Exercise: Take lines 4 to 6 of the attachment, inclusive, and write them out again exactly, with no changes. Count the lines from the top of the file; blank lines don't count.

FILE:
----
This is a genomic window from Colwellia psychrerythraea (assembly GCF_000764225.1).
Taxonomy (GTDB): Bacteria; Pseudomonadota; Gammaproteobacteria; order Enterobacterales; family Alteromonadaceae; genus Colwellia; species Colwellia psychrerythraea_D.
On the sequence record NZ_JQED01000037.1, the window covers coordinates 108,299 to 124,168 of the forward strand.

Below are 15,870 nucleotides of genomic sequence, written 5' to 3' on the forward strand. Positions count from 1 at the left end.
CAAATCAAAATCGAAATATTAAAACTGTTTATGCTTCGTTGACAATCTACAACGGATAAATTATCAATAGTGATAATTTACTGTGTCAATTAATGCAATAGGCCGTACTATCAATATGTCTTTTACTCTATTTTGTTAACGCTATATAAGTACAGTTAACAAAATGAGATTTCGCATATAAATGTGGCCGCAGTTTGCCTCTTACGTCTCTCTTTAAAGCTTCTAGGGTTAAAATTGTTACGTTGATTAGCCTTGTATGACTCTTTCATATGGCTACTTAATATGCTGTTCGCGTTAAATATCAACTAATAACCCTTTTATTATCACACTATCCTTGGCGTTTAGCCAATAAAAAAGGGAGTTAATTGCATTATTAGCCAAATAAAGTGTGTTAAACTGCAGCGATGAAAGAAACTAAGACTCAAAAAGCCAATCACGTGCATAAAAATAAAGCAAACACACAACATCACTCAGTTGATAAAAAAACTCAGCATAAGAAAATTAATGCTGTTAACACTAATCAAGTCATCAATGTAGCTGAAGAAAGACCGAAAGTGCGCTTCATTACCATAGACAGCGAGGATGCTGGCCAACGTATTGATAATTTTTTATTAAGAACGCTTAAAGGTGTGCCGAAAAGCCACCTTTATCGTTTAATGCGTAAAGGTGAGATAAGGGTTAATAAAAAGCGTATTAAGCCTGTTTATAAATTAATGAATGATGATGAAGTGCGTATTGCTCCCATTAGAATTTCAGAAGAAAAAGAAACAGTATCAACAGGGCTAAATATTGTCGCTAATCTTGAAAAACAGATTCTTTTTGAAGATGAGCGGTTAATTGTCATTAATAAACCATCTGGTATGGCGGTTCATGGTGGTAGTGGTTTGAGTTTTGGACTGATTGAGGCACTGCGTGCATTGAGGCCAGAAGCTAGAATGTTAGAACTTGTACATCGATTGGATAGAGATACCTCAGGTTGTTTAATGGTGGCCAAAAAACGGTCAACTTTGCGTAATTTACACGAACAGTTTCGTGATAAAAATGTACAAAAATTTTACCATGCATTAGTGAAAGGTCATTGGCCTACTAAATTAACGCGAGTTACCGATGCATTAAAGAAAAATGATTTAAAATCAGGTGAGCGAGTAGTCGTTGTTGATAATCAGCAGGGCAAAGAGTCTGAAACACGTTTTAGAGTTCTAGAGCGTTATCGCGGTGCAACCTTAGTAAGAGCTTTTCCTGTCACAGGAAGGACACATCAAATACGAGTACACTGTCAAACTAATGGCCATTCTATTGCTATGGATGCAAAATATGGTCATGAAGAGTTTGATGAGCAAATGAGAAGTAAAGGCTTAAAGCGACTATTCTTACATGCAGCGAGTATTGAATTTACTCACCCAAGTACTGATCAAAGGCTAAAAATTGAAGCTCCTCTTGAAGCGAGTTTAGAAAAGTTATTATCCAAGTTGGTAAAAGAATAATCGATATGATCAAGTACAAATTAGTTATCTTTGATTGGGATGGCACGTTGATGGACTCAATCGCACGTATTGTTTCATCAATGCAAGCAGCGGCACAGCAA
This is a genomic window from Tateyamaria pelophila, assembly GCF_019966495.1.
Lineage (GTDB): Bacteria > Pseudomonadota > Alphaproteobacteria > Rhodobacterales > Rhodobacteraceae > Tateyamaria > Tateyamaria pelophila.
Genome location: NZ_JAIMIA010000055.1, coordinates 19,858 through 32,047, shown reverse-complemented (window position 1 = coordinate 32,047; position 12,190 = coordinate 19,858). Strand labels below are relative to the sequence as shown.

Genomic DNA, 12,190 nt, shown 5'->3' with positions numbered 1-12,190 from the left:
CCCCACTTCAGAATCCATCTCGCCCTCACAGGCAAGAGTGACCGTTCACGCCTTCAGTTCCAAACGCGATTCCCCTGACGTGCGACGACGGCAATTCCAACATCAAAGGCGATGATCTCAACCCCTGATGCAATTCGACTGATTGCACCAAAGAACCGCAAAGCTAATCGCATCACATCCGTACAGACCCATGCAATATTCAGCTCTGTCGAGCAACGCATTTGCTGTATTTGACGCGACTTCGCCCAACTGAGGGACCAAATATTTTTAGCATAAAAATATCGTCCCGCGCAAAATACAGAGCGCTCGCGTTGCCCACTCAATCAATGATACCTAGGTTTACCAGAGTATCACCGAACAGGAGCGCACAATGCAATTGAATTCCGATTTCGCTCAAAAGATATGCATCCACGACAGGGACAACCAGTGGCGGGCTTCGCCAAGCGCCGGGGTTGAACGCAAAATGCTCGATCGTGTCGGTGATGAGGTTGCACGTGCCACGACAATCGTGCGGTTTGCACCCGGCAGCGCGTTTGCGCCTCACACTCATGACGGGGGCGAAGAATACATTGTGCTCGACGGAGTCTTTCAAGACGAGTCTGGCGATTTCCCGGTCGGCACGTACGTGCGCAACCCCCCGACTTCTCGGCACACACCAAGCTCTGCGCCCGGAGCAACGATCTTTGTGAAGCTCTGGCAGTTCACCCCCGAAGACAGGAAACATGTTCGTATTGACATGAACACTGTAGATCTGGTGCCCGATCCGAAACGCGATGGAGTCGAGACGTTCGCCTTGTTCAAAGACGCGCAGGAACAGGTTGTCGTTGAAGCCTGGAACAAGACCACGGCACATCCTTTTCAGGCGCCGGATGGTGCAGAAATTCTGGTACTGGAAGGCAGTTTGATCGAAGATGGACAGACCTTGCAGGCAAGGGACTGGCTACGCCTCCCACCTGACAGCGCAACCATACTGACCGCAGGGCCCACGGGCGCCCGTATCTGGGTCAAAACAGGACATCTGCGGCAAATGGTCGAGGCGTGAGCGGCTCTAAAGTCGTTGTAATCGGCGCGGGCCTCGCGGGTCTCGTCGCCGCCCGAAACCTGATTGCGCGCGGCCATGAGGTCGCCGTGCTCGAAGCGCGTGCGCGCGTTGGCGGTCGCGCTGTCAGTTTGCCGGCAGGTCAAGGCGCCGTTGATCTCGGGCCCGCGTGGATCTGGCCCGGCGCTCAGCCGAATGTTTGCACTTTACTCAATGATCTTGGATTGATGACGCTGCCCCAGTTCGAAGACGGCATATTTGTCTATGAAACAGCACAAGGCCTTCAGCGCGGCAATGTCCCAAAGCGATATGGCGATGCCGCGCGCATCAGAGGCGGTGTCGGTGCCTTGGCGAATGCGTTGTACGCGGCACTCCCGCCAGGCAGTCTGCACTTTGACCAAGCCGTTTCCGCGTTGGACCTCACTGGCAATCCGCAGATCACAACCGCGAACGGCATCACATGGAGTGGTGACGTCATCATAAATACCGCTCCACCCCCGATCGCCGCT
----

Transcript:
Below are 15,870 nucleotides of genomic sequence, written 5' to 3' on the forward strand. Positions count from 1 at the left end.
CAAATCAAAATCGAAATATTAAAACTGTTTATGCTTCGTTGACAATCTACAACGGATAAATTATCAATAGTGATAATTTACTGTGTCAATTAATGCAATAGGCCGTACTATCAATATGTCTTTTACTCTATTTTGTTAACGCTATATAAGTACAGTTAACAAAATGAGATTTCGCATATAAATGTGGCCGCAGTTTGCCTCTTACGTCTCTCTTTAAAGCTTCTAGGGTTAAAATTGTTACGTTGATTAGCCTTGTATGACTCTTTCATATGGCTACTTAATATGCTGTTCGCGTTAAATATCAACTAATAACCCTTTTATTATCACACTATCCTTGGCGTTTAGCCAATAAAAAAGGGAGTTAATTGCATTATTAGCCAAATAAAGTGTGTTAAACTGCAGCGATGAAAGAAACTAAGACTCAAAAAGCCAATCACGTGCATAAAAATAAAGCAAACACACAACATCACTCAGTTGATAAAAAAACTCAGCATAAGAAAATTAATGCTGTTAACACTAATCAAGTCATCAATGTAGCTGAAGAAAGACCGAAAGTGCGCTTCATTACCATAGACAGCGAGGATGCTGGCCAACGTATTGATAATTTTTTATTAAGAACGCTTAAAGGTGTGCCGAAAAGCCACCTTTATCGTTTAATGCGTAAAGGTGAGATAAGGGTTAATAAAAAGCGTATTAAGCCTGTTTATAAATTAATGAATGATGATGAAGTGCGTATTGCTCCCATTAGAATTTCAGAAGAAAAAGAAACAGTATCAACAGGGCTAAATATTGTCGCTAATCTTGAAAAACAGATTCTTTTTGAAGATGAGCGGTTAATTGTCATTAATAAACCATCTGGTATGGCGGTTCATGGTGGTAGTGGTTTGAGTTTTGGACTGATTGAGGCACTGCGTGCATTGAGGCCAGAAGCTAGAATGTTAGAACTTGTACATCGATTGGATAGAGATACCTCAGGTTGTTTAATGGTGGCCAAAAAACGGTCAACTTTGCGTAATTTACACGAACAGTTTCGTGATAAAAATGTACAAAAATTTTACCATGCATTAGTGAAAGGTCATTGGCCTACTAAATTAACGCGAGTTACCGATGCATTAAAGAAAAATGATTTAAAATCAGGTGAGCGAGTAGTCGTTGTTGATAATCAGCAGGGCAAAGAGTCTGAAACACGTTTTAGAGTTCTAGAGCGTTATCGCGGTGCAACCTTAGTAAGAGCTTTTCCTGTCACAGGAAGGACACATCAAATACGAGTACACTGTCAAACTAATGGCCATTCTATTGCTATGGATGCAAAATATGGTCATGAAGAGTTTGATGAGCAAATGAGAAGTAAAGGCTTAAAGCGACTATTCTTACATGCAGCGAGTATTGAATTTACTCACCCAAGTACTGATCAAAGGCTAAAAATTGAAGCTCCTCTTGAAGCGAGTTTAGAAAAGTTATTATCCAAGTTGGTAAAAGAATAATCGATATGATCAAGTACAAATTAGTTATCTTTGATTGGGATGGCACGTTGATGGACTCAATCGCACGTATTGTTTCATCAATGCAAGCAGCGGCACAGCAA
This is a genomic window from Tateyamaria pelophila, assembly GCF_019966495.1.